Imagine a Gatorade ad where a kicker misses every field goal, or a Nike spot where a runner trips over hurdles. It would be a little bizarre. Something similar, though perhaps not as obvious to the average viewer, happens in this ad from Free People clothing, and it has many trained dancers in an uproar. The spot and the print ads all feature a model in beautiful Free People clothing and pointe shoes, but it's painfully obvious she's not an experienced dancer.
The ongoing “It Can Wait” campaign highlights the dangers of texting and driving, and the various executions have been notably and appropriately well-known for being shocking and heart-wrenching. But the latest spot, from FCB Cape Town, starts unexpectedly and comically. It begins with a montage of amusing and fairly benign clips of gaffes made while texting and walking.
Kanye West takes no prisoners, as displayed during his rant against Zappos CEO Tony Hsieh on novelist Bret Easton Ellis's podcast on Monday. "I got into this giant argument with the head of Zappos that he's trying to tell me what I need to focus on. Meanwhile, he sells all this shit product to everybody, his whole thing is based off of selling shit product."
Muck Rack makes it simple to find people, tweets, or articles that mention any name, keyword, company, hashtag etc. We've compiled this guide to help you make the most of your search.
Selecting a term
Start searching tweets, articles from media outlets, articles mentioned in tweets, journalists'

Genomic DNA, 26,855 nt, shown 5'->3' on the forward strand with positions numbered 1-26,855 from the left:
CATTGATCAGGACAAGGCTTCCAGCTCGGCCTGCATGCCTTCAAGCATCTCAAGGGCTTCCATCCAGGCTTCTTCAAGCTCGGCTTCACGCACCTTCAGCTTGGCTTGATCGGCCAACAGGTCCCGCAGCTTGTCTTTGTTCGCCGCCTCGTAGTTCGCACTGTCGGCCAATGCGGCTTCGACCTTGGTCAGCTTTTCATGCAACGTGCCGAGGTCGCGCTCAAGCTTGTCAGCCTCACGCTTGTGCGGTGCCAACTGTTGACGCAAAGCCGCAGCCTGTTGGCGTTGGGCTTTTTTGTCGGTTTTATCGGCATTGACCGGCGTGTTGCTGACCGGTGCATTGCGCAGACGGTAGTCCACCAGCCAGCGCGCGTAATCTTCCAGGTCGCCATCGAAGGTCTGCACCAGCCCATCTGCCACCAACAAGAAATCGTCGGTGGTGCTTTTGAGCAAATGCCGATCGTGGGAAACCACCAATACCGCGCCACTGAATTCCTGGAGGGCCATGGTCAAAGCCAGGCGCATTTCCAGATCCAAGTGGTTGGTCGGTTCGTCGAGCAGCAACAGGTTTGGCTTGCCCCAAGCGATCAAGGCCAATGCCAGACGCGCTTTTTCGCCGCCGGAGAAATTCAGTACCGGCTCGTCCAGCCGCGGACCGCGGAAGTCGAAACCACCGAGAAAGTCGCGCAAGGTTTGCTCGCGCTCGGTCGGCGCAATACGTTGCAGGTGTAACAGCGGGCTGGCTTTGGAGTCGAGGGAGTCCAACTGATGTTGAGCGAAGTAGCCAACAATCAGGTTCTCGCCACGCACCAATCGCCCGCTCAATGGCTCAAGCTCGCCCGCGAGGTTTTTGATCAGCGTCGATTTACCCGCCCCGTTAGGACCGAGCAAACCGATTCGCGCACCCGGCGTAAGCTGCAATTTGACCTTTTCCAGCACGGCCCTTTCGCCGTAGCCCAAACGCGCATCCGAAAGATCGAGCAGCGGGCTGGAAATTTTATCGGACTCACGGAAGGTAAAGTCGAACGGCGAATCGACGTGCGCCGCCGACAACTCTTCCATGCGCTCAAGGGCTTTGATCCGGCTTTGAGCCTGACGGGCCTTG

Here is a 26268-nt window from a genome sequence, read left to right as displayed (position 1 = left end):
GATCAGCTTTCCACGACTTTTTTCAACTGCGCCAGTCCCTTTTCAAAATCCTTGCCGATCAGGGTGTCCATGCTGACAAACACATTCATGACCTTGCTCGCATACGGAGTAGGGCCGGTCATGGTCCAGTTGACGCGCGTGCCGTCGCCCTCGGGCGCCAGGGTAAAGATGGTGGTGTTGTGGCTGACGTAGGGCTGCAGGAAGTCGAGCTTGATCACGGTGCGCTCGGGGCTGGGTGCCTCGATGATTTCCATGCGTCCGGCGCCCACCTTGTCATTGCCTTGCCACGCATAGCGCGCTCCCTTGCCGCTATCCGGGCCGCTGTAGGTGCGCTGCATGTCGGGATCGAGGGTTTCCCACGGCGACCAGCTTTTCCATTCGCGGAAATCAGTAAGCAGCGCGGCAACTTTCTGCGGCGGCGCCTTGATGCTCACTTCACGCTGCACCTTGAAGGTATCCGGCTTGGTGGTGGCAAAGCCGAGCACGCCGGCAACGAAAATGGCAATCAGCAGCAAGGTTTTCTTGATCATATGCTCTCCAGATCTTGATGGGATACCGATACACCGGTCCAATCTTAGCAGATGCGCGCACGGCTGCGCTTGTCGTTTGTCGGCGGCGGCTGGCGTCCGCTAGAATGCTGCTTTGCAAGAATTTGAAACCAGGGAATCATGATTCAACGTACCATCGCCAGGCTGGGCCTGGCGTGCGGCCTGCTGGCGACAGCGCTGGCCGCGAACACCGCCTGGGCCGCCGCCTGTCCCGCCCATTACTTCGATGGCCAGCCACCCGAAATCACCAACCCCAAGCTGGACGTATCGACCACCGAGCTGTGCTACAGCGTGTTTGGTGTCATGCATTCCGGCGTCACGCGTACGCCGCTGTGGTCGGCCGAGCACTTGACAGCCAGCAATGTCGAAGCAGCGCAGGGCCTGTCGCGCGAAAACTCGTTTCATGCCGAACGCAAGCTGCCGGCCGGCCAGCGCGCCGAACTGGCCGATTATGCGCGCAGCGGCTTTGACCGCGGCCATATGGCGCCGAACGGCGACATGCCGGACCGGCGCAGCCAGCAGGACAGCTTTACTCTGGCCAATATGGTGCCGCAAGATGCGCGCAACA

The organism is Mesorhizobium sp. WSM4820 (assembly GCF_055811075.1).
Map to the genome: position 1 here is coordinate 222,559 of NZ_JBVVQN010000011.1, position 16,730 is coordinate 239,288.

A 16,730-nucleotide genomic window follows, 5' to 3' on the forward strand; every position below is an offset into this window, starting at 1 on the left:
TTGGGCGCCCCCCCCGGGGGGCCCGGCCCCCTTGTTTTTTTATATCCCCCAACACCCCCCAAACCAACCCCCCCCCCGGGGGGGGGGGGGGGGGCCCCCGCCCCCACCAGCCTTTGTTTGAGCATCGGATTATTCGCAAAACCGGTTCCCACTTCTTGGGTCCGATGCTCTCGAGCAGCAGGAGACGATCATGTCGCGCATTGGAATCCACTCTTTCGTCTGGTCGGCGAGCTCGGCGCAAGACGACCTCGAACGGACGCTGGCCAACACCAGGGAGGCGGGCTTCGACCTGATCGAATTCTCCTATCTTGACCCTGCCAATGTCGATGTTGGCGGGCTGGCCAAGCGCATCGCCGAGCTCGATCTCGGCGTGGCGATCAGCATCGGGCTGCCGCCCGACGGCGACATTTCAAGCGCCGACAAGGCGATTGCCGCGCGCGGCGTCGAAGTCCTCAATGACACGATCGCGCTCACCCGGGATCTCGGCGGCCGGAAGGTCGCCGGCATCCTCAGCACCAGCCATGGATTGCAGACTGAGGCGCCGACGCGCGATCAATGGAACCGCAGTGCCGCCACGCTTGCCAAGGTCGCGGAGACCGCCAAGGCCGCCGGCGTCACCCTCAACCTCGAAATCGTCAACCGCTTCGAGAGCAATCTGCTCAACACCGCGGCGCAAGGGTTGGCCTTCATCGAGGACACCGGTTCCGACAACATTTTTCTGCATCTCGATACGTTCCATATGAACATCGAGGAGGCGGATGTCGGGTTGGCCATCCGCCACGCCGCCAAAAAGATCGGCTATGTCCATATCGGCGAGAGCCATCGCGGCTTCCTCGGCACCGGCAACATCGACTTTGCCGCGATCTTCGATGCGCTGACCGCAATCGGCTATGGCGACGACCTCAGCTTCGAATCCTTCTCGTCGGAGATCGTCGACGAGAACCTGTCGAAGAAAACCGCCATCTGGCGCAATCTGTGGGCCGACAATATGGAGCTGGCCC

names, titles and bios with some suggested searches:
Companies or Topics (e.g. iPhone, Microsoft)
Phrases (e.g. "cloud computing") — use quotes to keep the terms together
Twitter handles (e.g. @username) — returns those who have mentioned or replied to
Names (e.g. "David Pogue")
Hashtags (e.g. #sxsw, #london2012)
Bio details (e.g. vegan, Olympics, father)
Muck Rack's Advanced Search allows for many boolean operators.
Find results that mention multiple specified terms, use AND or
+. For example, ensure each result contains both Elon Musk and Mark Zuckerberg by
searching Obama AND Romney or Obama + Romney.
Use the operators OR or , to broaden your search when you'd like either of
multiple terms to appear in results. (This is the default behavior of our search when no operators
are used.) For example, search for democrat OR republican to find results that refer to
Democrats and/or Republicans.
Use NOT or - to subtract results from your search. For
example, searching Disney will yield results about the Walt Disney Company as well as Walt Disney
World Resort. To exclude mentions of Disney World, search for Disney -World or Disney
When using one of these operators with a phrase, enclose it in quotation marks. For example, you can
find results about smartphones excluding Apple's iPhone 4S by searching smartphone -"iPhone
Exact case matching or punctuation
If you're searching for a brand name or keyword that relies on specific punctuation marks or capitalization, you can
find results that match your exact query by adding matchcase: before the keyword you're searching for, like matchcase:E*TRADE .
Use parentheses to separate multiple
boolean phrases. For example, to find journalists talking about having fun in Disney World or
Disneyland, search for ("disney world" OR disneyland) AND fun.
An asterisk can be used to search for any variation of a root word truncated by the asterisk. For example, searching for admin* will return results for administrator, administration, administer, administered, etc.
A near operator is an AND operator where you can control the distance between the words. You can vary the distance the near operation uses by adding a forward slash and number (between 0-99) such as strawberries NEAR/10 "whipped cream", which means the strawberries must exist within 10 words of "whipped cream".